“These metaphors obfuscate things. There are thousands and thousands of people doing extremely exploitative, low-wage labour outside of the United States… cleaning data, moderating content, putting together microprocessor chips, going through e-Waste, mining minerals like Coltan and the other minerals needed to make electronics… all of that is work that [Big Tech] outsources, and takes the largesse—the benefit—from, then narrates to us as emancipatory.”
Not unlike the idealisms purported in Manifest Destiny—that Americans had the God-given right to push forth and claim the land that was naturally theirs, from ‘sea to shining sea’—the tech sector often presents their innovations as great steps forward for humankind, an “emancipation”, as Dr Noble calls it. Less often do they take credit for the harmful byproducts of these innovations.
“These products are grifting all kinds of copyright, art, and other public goods, then pulling it into their systems as if they were open and free for the taking when they are not. The mental model around many of these projects is the same mental model of the past. And it’s reproducing the same kind of inequities.”
The preservation of our socioeconomic caste, or the reproduction “of the same kinds of inequities,” as Dr Noble put it, is one of the significant dangers technology presents. She explained how Artificial Intelligence—a hot topic, not only at DrupalCon but in the global conversation—will contribute to this process.
As a university professor, Noble described how higher-education institutions have discovered the potential of A.I. to alleviate their most pressing problems, such as increasing enrollment, improving student retention, and allocating financial aid.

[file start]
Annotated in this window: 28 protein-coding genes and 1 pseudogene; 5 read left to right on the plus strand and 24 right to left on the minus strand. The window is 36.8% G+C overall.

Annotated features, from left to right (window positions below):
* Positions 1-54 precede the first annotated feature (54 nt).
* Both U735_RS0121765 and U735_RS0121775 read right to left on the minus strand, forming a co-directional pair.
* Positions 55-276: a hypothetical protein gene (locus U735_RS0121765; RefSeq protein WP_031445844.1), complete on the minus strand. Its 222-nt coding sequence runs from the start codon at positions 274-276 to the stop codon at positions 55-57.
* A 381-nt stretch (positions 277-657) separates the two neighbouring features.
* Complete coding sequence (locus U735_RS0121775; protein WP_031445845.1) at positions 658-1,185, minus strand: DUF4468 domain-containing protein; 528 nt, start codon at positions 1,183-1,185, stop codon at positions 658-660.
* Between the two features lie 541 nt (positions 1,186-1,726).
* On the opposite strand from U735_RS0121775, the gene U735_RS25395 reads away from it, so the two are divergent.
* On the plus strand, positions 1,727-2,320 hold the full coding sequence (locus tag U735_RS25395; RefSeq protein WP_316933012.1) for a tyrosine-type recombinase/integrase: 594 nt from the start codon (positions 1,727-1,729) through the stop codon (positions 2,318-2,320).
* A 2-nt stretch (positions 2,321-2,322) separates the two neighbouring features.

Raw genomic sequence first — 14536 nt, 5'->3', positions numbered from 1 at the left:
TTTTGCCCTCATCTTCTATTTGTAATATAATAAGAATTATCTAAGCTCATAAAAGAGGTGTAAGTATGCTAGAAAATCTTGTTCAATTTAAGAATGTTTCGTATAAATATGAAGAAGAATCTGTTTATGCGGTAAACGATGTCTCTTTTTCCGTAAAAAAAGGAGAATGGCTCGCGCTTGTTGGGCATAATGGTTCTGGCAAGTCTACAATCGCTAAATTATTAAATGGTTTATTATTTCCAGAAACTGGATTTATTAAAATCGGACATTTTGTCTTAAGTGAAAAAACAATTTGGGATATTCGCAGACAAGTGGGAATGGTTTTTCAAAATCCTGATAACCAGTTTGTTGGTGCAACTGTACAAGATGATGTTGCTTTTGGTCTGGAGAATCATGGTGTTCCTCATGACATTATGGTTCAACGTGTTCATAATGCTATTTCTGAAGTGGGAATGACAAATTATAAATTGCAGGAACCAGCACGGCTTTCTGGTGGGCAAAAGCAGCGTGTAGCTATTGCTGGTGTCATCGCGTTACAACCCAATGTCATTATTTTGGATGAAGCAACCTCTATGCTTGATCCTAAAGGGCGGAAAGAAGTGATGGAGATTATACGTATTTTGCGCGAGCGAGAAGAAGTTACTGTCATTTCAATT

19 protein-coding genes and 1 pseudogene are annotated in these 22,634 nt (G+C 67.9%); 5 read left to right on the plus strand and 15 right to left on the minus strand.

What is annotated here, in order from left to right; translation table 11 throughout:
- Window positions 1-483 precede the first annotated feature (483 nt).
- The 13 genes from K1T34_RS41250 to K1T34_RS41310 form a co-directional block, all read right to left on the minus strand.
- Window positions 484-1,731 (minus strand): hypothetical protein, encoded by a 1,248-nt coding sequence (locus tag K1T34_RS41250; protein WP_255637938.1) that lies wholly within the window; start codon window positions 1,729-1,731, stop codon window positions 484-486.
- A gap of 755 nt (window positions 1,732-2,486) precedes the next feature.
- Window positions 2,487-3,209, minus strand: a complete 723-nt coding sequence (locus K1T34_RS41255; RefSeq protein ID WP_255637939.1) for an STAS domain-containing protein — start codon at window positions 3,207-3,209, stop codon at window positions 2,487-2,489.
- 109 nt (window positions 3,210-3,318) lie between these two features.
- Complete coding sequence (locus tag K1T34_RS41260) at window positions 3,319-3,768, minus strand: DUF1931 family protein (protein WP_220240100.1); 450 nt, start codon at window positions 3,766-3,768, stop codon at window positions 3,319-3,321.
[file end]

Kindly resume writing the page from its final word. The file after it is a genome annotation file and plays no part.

In this article published in Forbes, Michael T. Nietzel, President Emeritus at Missouri State University, describes how an AI technology company named Aible was hired by a mid-sized University to improve the targeting of prospective students who the university would reach out to.
The A.I. technology would sort through large pools of student data and
“identif[y] a subset of applicants who—based on their demographic characteristics, income levels and family history of attending college—were most likely to respond to well-timed phone calls from the faculty.”
The preliminary results of this action showed a 15% increase in that universities’ enrollment yield.
Many of the academic clients of Aible, of whom founder Arjit Sengupta said there were 5 to 10 at the time of publishing, opt to remain anonymous in their use of A.I. This is likely due to concerns over data privacy violations and the exclusions of large student populations which inherent biases in these systems produce.
Despite recognizing these issues and deflecting responsibility for them, universities still use the technology because its convenience and effectiveness are too great to pass up. During her presentation, Dr Noble broke down exactly how these technologies might exclude student populations from receiving such a “well-timed call” from a university.
When you ask an A.I. program to survey data and define a ‘model student’ who would predict which applicants will enrol and stay enrolled, Noble says the student is likely to share these three traits:
- Their parents also went to college.
- They can afford to pay for college without a job on the side.
- They live on campus at the university.
These categories exclude first-generation students, students who have to balance schoolwork and a job, and students who can’t afford to live on campus; all three of which face a more difficult route to simply being a student at all.
“All these things,” Noble continues, “when you add them up and put them into a predictive analytic… you see that they only reproduce, and give opportunity and access to, the people who generationally have already had it.”
After describing how Artificial Intelligence can perpetuate our societies’ inequalities, Noble pivoted to a different threat which tech presents—one that is of a more epistemological nature.
“If I were to say there are two communities who are most critical in this moment we’re living through, it would be developers/programmers/computer scientists, and librarians. Both sets of workers have an incredible responsibility to society to help us know, to help us learn, and to help us find our way through.”